Amazon’s latest warehouse is testing the limits of autonomous control and human-machine collaboration.
A few miles east of Pennsylvania, Amazon are reviving the once industrial powerhouse of Robbinsville into a dizzying hive of activity. They’re latest fulfillment center co-locates both humans and machines, working together in true symbiosis and coordinated harmony. Aside from showcasing the un-paralleled efficiencies of Amazon’s operations, the factory gives a sneak preview as to what the future may hold as technology starts to assist human operators with many simple manual tasks.
Amazon are early adopters, but are not the only users of this technology, the increasing popularity goes along way in estimating the rate of efficiency-change the world could be subject to as this technology matures.
At the center of the warehouse is a storage space, containing square shelves filled to the brim with Amazons extensive product inventory. Kiva Robots guide these shelves around the shop floor to dynamically choreograph the products into neatly packed rows. The warehouse distribution robots can then transport these storage pods around the factory to human pickers where they are re-filled with new goods or removed for packaging.
“They’re pretty quick and efficient,” says Emily Specca, who works on the picking line in the Robbinsville plant. But she says sometimes the robots malfunction, slowing her down, and she confesses that she’d probably quite like to be able to walk around once in a while”.
They are controlled by a central computer and navigate using markers on the ground. Amazon has begun exploring ways that it might someday automate some of the shelf-picking work at its factories. However, robots are still incapable of tasks that require fine manipulation or improvisation, so it is useful to devise ways for robots to collaborate with humans more effectively.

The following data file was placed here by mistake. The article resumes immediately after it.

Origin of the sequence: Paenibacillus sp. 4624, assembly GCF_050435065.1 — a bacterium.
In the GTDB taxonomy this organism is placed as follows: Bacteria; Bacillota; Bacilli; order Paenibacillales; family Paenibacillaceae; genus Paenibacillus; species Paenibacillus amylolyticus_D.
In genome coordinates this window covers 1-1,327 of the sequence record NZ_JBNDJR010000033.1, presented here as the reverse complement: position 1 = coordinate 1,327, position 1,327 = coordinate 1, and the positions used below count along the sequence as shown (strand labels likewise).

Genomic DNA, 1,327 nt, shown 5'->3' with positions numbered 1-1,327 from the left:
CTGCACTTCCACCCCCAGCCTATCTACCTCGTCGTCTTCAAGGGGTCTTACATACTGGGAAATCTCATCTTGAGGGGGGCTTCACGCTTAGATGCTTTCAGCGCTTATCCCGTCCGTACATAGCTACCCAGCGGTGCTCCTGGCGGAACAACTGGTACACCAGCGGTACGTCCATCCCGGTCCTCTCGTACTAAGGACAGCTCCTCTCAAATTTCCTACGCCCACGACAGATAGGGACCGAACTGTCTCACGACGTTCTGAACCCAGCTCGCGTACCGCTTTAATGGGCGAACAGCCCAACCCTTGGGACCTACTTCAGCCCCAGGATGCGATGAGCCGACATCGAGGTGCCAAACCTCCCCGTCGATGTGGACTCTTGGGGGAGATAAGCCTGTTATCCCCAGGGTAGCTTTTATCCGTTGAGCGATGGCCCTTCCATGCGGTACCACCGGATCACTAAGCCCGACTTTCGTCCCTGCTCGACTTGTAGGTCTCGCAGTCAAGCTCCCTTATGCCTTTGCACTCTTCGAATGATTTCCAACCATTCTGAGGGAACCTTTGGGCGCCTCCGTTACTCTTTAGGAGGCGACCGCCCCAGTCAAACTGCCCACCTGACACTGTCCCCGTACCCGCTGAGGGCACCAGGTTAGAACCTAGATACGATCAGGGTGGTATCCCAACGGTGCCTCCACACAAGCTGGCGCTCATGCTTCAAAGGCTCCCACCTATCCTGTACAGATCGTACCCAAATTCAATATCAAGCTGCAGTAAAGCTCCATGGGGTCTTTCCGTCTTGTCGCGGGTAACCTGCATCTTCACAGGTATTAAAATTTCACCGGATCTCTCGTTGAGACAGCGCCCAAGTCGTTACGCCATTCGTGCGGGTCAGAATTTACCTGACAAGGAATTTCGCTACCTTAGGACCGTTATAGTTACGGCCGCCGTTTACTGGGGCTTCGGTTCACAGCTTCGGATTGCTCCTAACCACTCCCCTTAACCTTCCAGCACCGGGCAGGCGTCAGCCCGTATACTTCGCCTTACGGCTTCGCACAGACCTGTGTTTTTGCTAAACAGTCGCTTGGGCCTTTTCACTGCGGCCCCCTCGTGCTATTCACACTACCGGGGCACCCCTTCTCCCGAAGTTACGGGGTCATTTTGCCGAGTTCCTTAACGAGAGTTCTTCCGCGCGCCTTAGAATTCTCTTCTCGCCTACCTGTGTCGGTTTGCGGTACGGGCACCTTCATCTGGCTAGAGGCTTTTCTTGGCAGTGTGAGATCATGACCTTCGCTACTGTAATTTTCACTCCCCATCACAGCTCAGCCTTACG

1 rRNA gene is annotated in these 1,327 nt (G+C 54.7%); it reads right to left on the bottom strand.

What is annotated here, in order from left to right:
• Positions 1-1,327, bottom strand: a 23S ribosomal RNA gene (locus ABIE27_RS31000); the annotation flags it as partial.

“It’s a natural outgrowth of efforts to harness cheap computing power to make robots more collaborative,” says Wily Shih, a professor at Harvard Business School.
Amazon’s robots may indeed be just the first of many more collaborative robots. “I think everyone is experimenting with them now,” says Harvard’s Shih. “So you’ll see a whole range.”
Besides the autonomous warehouse distribution shelves, human operators are working in close collaboration with an array of automated lines. Products flow through the warehouse at a dizzying rate, tracked from arrival to dispatch by intelligent conveyor systems utilising vision technology to recognize the products after they’ve been unpacked.
From one side of the factory to the other, workers pack products into boxes along with guidance from Amazons central computer. Items received from storage are automatically identified and sorted into batches destined for a single consumer. The computer has already predetermined the dimensions of the product and allocated the right sized box, even the correct amount of packaging sundries to go along with it (tape, protective wrapping etc…). Boxes are then sent to dispatch where they are weighed to identify any anomalies that could have occurred in the packaging process.
We like to think of it as a symphony of software, machine learning, computer algorithms, and people,” Amazon spokeswoman Kelly Cheeseman “And the people are such an important component; the technology wouldn’t mean anything if you didn’t have great employees that help interact and engage with it.”